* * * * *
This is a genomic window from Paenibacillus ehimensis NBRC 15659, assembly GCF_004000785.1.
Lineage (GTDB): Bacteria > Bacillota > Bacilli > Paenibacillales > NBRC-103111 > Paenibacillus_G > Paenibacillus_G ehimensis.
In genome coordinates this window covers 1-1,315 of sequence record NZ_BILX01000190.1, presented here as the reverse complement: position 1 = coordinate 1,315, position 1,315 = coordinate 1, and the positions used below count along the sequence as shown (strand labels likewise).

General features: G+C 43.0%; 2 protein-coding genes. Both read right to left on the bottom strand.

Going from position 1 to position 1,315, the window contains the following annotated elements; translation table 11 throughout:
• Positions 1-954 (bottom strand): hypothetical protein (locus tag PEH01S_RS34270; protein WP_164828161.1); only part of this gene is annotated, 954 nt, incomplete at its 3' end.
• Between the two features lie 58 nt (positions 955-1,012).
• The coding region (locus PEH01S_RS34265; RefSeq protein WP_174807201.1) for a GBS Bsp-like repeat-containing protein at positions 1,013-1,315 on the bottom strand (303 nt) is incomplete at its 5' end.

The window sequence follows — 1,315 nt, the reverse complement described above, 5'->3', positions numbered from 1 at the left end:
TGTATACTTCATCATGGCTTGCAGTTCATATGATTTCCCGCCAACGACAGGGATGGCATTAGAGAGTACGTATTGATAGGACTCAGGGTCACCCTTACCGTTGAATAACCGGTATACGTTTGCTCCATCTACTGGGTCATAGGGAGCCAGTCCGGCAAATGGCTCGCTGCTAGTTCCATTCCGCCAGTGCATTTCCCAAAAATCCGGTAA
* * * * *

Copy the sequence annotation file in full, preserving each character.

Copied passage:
This is a genomic window from Paenibacillus ehimensis NBRC 15659, assembly GCF_004000785.1.
Lineage (GTDB): Bacteria > Bacillota > Bacilli > Paenibacillales > NBRC-103111 > Paenibacillus_G > Paenibacillus_G ehimensis.
In genome coordinates this window covers 1-1,315 of sequence record NZ_BILX01000190.1, presented here as the reverse complement: position 1 = coordinate 1,315, position 1,315 = coordinate 1, and the positions used below count along the sequence as shown (strand labels likewise).

General features: G+C 43.0%; 2 protein-coding genes. Both read right to left on the bottom strand.

Going from position 1 to position 1,315, the window contains the following annotated elements; translation table 11 throughout:
• Positions 1-954 (bottom strand): hypothetical protein (locus tag PEH01S_RS34270; protein WP_164828161.1); only part of this gene is annotated, 954 nt, incomplete at its 3' end.
• Between the two features lie 58 nt (positions 955-1,012).
• The coding region (locus PEH01S_RS34265; RefSeq protein WP_174807201.1) for a GBS Bsp-like repeat-containing protein at positions 1,013-1,315 on the bottom strand (303 nt) is incomplete at its 5' end.

The window sequence follows — 1,315 nt, the reverse complement described above, 5'->3', positions numbered from 1 at the left end:
TGTATACTTCATCATGGCTTGCAGTTCATATGATTTCCCGCCAACGACAGGGATGGCATTAGAGAGTACGTATTGATAGGACTCAGGGTCACCCTTACCGTTGAATAACCGGTATACGTTTGCTCCATCTACTGGGTCATAGGGAGCCAGTCCGGCAAATGGCTCGCTGCTAGTTCCATTCCGCCAGTGCATTTCCCAAAAATCCGGTAA